Professor Emeritus of History
My research interests in the history of science have been quite varied over the years; they include the history of chemistry and allied sciences in the eighteenth and nineteenth centuries (Crystals and Compounds, 1976), the history of chemical technology, focusing on munitions and explosives and the history of parapsychology and marginal science (The Elusive Science: Origins of Experimental Psychical Research, with Michael R. McVaugh, 1980). I have edited two books reflective of these different interests: The Reception of Unconventional Science (1979) and Chemical Sciences in the Modern World (1993). In 2006, I received the Alumni Distinguished Undergraduate Teaching Award.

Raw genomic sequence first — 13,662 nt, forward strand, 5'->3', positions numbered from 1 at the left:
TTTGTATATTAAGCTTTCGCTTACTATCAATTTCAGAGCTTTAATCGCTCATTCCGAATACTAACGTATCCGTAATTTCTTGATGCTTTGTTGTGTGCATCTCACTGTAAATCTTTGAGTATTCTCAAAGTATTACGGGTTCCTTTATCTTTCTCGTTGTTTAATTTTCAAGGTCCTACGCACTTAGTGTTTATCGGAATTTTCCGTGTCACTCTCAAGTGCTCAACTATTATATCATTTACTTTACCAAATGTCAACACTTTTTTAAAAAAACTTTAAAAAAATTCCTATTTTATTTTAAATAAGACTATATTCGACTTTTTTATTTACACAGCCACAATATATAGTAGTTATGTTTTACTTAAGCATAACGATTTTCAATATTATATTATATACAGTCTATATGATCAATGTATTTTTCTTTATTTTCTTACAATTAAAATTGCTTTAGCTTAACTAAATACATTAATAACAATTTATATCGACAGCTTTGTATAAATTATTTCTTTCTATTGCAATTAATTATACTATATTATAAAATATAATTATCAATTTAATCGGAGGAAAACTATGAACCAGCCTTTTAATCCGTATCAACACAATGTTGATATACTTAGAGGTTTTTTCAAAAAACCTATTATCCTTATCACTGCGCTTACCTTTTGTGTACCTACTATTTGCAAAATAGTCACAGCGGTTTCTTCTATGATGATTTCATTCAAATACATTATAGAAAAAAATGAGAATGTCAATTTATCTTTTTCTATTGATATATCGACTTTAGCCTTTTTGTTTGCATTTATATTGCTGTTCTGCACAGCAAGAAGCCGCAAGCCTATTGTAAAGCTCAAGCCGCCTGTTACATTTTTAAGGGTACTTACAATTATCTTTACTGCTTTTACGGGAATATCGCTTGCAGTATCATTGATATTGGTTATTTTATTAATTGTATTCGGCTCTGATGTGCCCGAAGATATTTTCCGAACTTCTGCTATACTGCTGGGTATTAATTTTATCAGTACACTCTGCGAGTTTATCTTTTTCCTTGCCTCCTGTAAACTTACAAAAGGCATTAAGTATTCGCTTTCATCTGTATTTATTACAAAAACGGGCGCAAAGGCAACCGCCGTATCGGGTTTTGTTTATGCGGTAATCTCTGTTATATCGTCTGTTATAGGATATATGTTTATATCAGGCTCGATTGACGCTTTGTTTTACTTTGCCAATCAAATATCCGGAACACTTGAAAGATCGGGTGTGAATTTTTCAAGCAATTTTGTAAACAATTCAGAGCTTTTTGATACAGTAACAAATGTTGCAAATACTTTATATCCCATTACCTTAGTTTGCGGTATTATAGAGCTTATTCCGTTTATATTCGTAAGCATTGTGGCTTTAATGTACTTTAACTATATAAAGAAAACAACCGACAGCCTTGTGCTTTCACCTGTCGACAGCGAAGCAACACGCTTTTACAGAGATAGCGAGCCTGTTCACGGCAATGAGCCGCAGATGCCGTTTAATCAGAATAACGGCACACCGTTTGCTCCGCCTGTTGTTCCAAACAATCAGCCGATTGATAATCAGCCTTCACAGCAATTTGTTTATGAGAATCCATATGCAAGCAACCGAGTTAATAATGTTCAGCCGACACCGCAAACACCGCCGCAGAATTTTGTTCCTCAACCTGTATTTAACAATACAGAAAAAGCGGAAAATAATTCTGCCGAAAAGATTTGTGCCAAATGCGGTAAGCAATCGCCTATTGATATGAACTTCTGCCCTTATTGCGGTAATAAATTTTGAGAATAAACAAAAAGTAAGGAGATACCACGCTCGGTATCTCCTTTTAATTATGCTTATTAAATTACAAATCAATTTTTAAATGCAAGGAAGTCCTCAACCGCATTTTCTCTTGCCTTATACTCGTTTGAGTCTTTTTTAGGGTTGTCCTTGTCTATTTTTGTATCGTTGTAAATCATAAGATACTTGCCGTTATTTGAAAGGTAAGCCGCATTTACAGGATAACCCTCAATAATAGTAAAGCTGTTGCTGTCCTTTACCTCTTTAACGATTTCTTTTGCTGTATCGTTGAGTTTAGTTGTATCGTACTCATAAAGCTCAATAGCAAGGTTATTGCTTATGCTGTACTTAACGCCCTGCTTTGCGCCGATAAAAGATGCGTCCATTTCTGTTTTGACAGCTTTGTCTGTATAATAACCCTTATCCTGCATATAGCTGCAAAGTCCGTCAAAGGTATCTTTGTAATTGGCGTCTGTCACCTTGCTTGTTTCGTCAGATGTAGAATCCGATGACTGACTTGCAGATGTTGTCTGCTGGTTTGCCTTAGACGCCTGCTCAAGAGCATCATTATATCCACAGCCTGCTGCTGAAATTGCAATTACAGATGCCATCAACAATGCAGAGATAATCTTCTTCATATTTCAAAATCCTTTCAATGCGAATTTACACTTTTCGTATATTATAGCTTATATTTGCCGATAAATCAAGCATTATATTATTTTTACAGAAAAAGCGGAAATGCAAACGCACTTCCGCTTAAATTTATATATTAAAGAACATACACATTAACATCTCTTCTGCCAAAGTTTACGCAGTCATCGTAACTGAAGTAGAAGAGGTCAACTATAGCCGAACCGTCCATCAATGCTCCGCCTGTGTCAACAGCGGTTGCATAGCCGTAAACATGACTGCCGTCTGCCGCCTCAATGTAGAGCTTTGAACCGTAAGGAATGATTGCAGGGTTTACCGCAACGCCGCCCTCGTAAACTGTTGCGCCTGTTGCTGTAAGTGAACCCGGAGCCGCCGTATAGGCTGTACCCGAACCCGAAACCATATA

Symposium: Between Text and Patient: The Medical Enterprise in Medieval and Early Modern Europe awarded by Josiah Charles Trent Memorial Foundation (Principal Investigator). 2007
(95-0489) Support for the Triangle Workshop in the History of Science, Medicine and Technology awarded by Josiah Charles Trent Memorial Foundation (Principal Investigator). 1995
(95-0019) Triangle Workshop in the History of Science, Medicine and Technology awarded by Josiah Charles Trent Memorial Foundation (Principal Investigator). 1994 to 1995
(92-0523) The Scientific Study of Explosives and Munitions, 1775-1900 awarded by National Science Foundation (Principal Investigator). 1992 to 1993
Mauskopf, Seymour. “Richard Kirwan's phlogiston theory: its success and fate..” Ambix 49, no. 3 (November 2002): 185–205. https://doi.org/10.1179/amb.2002.49.3.185. Full Text
Seymour Mauskopf, E. “'From an Instrument of War to an Instrument of the Laboratory: The Affinities Certainly Do not Change' Chemists and the Development of Munitionsm 1785-1885.” Bulletin for the History of Chemistry 24 (1999): 1–15.